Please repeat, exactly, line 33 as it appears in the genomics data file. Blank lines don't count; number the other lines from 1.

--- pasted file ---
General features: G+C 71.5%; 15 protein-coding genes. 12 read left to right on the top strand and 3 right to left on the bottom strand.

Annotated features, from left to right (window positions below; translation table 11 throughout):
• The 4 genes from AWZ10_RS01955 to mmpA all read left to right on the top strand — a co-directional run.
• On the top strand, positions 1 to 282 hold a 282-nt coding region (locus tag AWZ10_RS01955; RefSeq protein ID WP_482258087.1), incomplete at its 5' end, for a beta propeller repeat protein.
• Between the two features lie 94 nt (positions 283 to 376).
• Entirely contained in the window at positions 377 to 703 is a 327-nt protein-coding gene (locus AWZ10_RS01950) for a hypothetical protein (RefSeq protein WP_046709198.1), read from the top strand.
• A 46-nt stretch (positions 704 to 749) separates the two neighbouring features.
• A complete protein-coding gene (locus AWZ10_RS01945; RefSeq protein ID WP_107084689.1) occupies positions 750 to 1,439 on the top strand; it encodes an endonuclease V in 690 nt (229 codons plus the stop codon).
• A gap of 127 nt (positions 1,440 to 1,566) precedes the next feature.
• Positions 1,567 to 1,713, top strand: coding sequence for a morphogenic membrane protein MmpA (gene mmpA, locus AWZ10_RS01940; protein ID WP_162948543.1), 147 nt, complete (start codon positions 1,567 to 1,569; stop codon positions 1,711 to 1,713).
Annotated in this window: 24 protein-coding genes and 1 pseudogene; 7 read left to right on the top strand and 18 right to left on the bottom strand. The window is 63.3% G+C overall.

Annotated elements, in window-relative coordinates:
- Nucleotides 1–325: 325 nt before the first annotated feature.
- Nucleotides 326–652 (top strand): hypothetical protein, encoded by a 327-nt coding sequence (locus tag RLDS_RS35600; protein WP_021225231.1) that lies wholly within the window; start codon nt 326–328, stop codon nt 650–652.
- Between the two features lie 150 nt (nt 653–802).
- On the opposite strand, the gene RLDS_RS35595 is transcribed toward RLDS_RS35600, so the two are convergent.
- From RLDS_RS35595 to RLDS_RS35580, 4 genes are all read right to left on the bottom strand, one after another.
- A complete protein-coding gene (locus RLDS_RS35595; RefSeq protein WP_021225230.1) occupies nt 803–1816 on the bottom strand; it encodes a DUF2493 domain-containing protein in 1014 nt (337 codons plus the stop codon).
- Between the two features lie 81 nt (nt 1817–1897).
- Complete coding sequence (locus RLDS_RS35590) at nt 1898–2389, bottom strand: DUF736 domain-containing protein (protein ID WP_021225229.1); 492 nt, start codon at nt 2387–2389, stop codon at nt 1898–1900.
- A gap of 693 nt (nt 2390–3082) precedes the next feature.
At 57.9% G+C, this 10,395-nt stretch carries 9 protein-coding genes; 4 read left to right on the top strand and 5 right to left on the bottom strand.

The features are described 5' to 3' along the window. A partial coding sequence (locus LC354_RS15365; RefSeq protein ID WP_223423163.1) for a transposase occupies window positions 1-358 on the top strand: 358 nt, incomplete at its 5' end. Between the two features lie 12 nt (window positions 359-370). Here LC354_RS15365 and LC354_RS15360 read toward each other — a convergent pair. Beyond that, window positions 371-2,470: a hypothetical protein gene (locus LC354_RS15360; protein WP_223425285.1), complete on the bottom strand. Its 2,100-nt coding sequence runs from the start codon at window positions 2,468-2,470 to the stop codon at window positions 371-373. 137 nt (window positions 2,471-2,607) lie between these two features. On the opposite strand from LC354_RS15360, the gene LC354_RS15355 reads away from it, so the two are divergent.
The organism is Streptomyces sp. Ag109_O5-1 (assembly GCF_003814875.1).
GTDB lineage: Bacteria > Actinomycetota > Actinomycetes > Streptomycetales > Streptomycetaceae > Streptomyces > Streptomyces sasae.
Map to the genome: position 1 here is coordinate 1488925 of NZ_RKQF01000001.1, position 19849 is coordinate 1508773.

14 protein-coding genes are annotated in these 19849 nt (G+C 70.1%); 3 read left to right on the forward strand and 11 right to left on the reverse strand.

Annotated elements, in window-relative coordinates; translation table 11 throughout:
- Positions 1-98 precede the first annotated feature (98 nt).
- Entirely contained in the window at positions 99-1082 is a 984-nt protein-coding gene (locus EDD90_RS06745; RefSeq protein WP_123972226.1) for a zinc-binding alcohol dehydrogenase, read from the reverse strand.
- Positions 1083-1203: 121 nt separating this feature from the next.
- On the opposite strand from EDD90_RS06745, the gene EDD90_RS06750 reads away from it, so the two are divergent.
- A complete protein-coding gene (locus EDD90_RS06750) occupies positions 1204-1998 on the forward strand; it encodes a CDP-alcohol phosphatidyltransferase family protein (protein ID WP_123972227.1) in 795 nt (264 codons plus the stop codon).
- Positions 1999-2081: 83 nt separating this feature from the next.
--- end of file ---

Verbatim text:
- A complete protein-coding gene (locus EDD90_RS06750) occupies positions 1204-1998 on the forward strand; it encodes a CDP-alcohol phosphatidyltransferase family protein (protein ID WP_123972227.1) in 795 nt (264 codons plus the stop codon).